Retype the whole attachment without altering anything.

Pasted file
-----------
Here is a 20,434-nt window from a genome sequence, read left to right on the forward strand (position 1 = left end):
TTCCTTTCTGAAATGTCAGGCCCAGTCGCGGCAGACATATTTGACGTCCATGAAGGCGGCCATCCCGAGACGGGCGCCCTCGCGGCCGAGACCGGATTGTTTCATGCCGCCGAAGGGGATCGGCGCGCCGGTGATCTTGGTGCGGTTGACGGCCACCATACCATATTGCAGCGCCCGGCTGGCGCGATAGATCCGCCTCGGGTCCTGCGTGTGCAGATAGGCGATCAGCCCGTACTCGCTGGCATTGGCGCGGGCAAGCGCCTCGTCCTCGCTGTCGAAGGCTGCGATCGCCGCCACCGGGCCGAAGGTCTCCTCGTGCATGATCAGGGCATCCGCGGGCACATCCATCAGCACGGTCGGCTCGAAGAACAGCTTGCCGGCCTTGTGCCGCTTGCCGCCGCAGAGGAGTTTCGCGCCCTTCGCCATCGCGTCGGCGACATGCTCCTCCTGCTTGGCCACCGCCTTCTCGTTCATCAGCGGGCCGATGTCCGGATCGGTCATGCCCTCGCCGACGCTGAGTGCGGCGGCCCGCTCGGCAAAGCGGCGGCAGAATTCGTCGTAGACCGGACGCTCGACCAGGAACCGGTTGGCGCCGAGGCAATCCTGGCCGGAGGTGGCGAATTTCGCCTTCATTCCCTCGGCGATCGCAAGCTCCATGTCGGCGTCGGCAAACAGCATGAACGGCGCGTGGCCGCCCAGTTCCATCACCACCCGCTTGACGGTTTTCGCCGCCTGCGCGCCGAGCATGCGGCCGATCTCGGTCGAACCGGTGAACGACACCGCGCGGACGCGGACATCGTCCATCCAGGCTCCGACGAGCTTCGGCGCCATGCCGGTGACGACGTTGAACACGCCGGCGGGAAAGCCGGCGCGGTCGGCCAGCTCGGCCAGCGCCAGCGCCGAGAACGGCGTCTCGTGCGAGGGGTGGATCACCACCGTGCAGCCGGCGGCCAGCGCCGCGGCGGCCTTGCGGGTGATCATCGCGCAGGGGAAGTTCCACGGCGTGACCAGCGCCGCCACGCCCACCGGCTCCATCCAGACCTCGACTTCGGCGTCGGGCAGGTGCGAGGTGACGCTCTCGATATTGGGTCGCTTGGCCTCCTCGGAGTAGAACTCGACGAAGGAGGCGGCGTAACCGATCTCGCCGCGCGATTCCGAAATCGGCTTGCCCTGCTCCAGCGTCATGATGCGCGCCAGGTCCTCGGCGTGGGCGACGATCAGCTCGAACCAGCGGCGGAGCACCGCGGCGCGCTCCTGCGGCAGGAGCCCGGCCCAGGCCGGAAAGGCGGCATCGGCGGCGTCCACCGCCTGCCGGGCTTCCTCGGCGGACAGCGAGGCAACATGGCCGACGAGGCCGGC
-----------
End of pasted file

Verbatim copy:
Here is a 20,434-nt window from a genome sequence, read left to right on the forward strand (position 1 = left end):
TTCCTTTCTGAAATGTCAGGCCCAGTCGCGGCAGACATATTTGACGTCCATGAAGGCGGCCATCCCGAGACGGGCGCCCTCGCGGCCGAGACCGGATTGTTTCATGCCGCCGAAGGGGATCGGCGCGCCGGTGATCTTGGTGCGGTTGACGGCCACCATACCATATTGCAGCGCCCGGCTGGCGCGATAGATCCGCCTCGGGTCCTGCGTGTGCAGATAGGCGATCAGCCCGTACTCGCTGGCATTGGCGCGGGCAAGCGCCTCGTCCTCGCTGTCGAAGGCTGCGATCGCCGCCACCGGGCCGAAGGTCTCCTCGTGCATGATCAGGGCATCCGCGGGCACATCCATCAGCACGGTCGGCTCGAAGAACAGCTTGCCGGCCTTGTGCCGCTTGCCGCCGCAGAGGAGTTTCGCGCCCTTCGCCATCGCGTCGGCGACATGCTCCTCCTGCTTGGCCACCGCCTTCTCGTTCATCAGCGGGCCGATGTCCGGATCGGTCATGCCCTCGCCGACGCTGAGTGCGGCGGCCCGCTCGGCAAAGCGGCGGCAGAATTCGTCGTAGACCGGACGCTCGACCAGGAACCGGTTGGCGCCGAGGCAATCCTGGCCGGAGGTGGCGAATTTCGCCTTCATTCCCTCGGCGATCGCAAGCTCCATGTCGGCGTCGGCAAACAGCATGAACGGCGCGTGGCCGCCCAGTTCCATCACCACCCGCTTGACGGTTTTCGCCGCCTGCGCGCCGAGCATGCGGCCGATCTCGGTCGAACCGGTGAACGACACCGCGCGGACGCGGACATCGTCCATCCAGGCTCCGACGAGCTTCGGCGCCATGCCGGTGACGACGTTGAACACGCCGGCGGGAAAGCCGGCGCGGTCGGCCAGCTCGGCCAGCGCCAGCGCCGAGAACGGCGTCTCGTGCGAGGGGTGGATCACCACCGTGCAGCCGGCGGCCAGCGCCGCGGCGGCCTTGCGGGTGATCATCGCGCAGGGGAAGTTCCACGGCGTGACCAGCGCCGCCACGCCCACCGGCTCCATCCAGACCTCGACTTCGGCGTCGGGCAGGTGCGAGGTGACGCTCTCGATATTGGGTCGCTTGGCCTCCTCGGAGTAGAACTCGACGAAGGAGGCGGCGTAACCGATCTCGCCGCGCGATTCCGAAATCGGCTTGCCCTGCTCCAGCGTCATGATGCGCGCCAGGTCCTCGGCGTGGGCGACGATCAGCTCGAACCAGCGGCGGAGCACCGCGGCGCGCTCCTGCGGCAGGAGCCCGGCCCAGGCCGGAAAGGCGGCATCGGCGGCGTCCACCGCCTGCCGGGCTTCCTCGGCGGACAGCGAGGCAACATGGCCGACGAGGCCGGC